Ice fishermen have very unique rod requirements in that they often need to be able to land fish in very tight surroundings. I guess that is another way of saying ice fishermen use really short rods.
So, the first step in deciding what rod you probably should use is to determine what type of fish you are targeting.
For simplicity, this article will assume there are the following types of fish:
- Targeting Small Fish: Ranging from 1 to 3 pounds. (Examples: Panfish, Crappie)
- Targeting Medium Fish: Ranging from 4 to 8 pounds. (Examples: Bass, Walleye)
- Targeting Large Fish: Anything over 9 pounds. (Examples: Pike, Musky)
We don’t necessarily want to over-simplify the many tactics that reside within each group listed above. However, for the purpose of this article, we wanted to try and provide some general guidelines to follow to give a new rod builder the best chance to decide on a rod that they will be happy with.
If you still are not sure after reading this article, please give one of our rod building experts a call with your particular application, and they will be happy to assist you in picking out the proper rod. (800) 790-7637.
With that in mind, here is a breakdown of the key considerations when selecting an ice fishing rod. It really comes down to weighing the pros and cons of each attribute before deciding on your rod.
Ice Rod Action vs. Power
Here is a quick summary for those who may find it helpful:
The “power” of a rod refers to how much pressure it takes to flex the rod. Different rod powers are engineered to efficiently handle a certain range of lure weights and line sizes. To select a rod power that will perform best for you, simply narrow your choices to rods designed to cast the weight of lures – and sizes of lines – you’ll fish with most often.
The “action” of a rod is determined by where a rod flexes along the blank. Faster action rods flex mostly near the tip. Moderate action rods flex more near the middle of the blank. Slower action rods flex down into the butt section.
The “length” is defined as the measured length from the butt end of the rod – to the end of the rod tip. So if you have a 30 inch ice rod blank, even after you add a butt cap and tip top guide, which may add a bit more overall length, the rod’s action and length are still considered 30 inches.
Selecting An Ice Rod
Here are some recommendations for selecting an ice rod based on the three types of fish we outlined above.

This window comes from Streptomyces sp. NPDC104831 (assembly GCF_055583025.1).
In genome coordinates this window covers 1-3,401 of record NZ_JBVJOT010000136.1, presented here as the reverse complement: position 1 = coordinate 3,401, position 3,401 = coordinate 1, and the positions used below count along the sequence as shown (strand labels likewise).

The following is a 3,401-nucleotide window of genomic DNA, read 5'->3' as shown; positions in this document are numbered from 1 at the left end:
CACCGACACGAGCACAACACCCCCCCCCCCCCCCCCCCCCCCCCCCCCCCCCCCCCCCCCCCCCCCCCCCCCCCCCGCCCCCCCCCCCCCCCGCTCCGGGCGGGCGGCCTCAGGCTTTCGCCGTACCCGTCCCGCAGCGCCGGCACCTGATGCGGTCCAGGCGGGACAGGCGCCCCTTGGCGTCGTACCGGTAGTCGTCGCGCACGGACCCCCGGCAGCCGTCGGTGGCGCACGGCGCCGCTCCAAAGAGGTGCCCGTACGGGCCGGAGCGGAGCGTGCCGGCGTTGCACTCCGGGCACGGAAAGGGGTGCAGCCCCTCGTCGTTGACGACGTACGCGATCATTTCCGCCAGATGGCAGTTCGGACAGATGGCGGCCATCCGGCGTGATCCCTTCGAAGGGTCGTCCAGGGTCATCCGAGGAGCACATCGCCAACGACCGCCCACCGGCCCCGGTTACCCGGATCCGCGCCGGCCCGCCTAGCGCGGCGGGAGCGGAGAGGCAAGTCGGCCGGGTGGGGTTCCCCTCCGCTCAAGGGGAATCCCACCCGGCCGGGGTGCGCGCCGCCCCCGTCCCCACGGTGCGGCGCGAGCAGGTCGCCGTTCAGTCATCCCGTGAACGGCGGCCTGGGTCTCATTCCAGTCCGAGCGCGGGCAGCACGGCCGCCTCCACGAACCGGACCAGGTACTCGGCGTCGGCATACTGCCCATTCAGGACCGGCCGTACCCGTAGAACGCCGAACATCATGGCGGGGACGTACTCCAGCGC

Rod Power: The power rating for ice rods can range from Ultralight to Medium-Heavy.
Rod Action: The action rating for ice rods can range from Extra-Fast to Moderate-Fast.
Rod Length: The length for ice rods generally range from 24 inches to 42 inches
Note: Always check the manufacturer’s rod specifications. The ratings they list often refer to the rod limits, and not averages.
Targeting Small Fish: Ranging from 1 to 3 pounds.
(Examples: Panfish, Crappie)
Rod Power: Rods with an Ultra-Light to Light power rating will probably work well. This gives you enough strength to control the fish, while also allowing enough give to actually enjoy fighting the fish.
Rod Action: Rods with an Extra-Fast to Fast action rating will work well here. Ice fishing bites for small fish, like Crappie, can be quick and then they are gone. This action will allow you take up some line quickly and increase your hook set chances.
Rod Length: For smaller fish there is a wide variety of lengths that will work well. It is really a personal preference as some use shorter rods (like a 24 inch), while others use a longer rod (up to 36 inches).
Targeting Medium Fish: Ranging from 4 to 8 pounds.
(Examples: Bass, Walleye)
Rod Power: Try using a rod with a Light to Medium-Light power rating. These medium size fish often require a little more backbone built into the rod, and will allow you to control the fight better, particularly when turning the fish’s head around towards the hole.
Rod Action: Generally a Fast action rod will be a good rating choice. It will take up enough line to get a quicker hook set, while also allowing a bit of give to reduce ripping the hook out of the mouth. Cold weather bites can often require a practiced touch to find the right balance.
Rod Length: Consider a rod between 30 inches and 42 inches. If your ice fishing techniques usually produce an occasional larger fish, consider a 36 inch, or maybe even bump up to a 42 inch. If your technique is pretty dialed into a particular range, then you are probably safe with a 30 to 32 inch rod.
Targeting Large Fish: Anything over 9 pounds.
(Examples: Pike, Musky)
Rod Power: Larger fish require some more muscle, so consider choosing a rod with a Medium-Heavy power rating. This should provide enough control to land the larger fish, but also be sure to have your reel’s drag tuned to your needs. The right balance between the power of the rod, and the reel’s drag setting, will increase your chances of landing the fish.
Rod Action: A Moderate-Fast action will probably work well here. You want to be able to take up enough line on the hook set, but you want more give in upper part of the rod. With larger fish, a controlled sweeping hook set is often ideal, and the Moderate-Fast action is really perfect for that application.
Rod Length: Most ice fishing rods that have the power and action ratings we mentioned above will come in a 36 inch length. There may be some exceptions of course, but 36 inches will work well.
Ice Rod Handles & Components
Ice Rod Assembly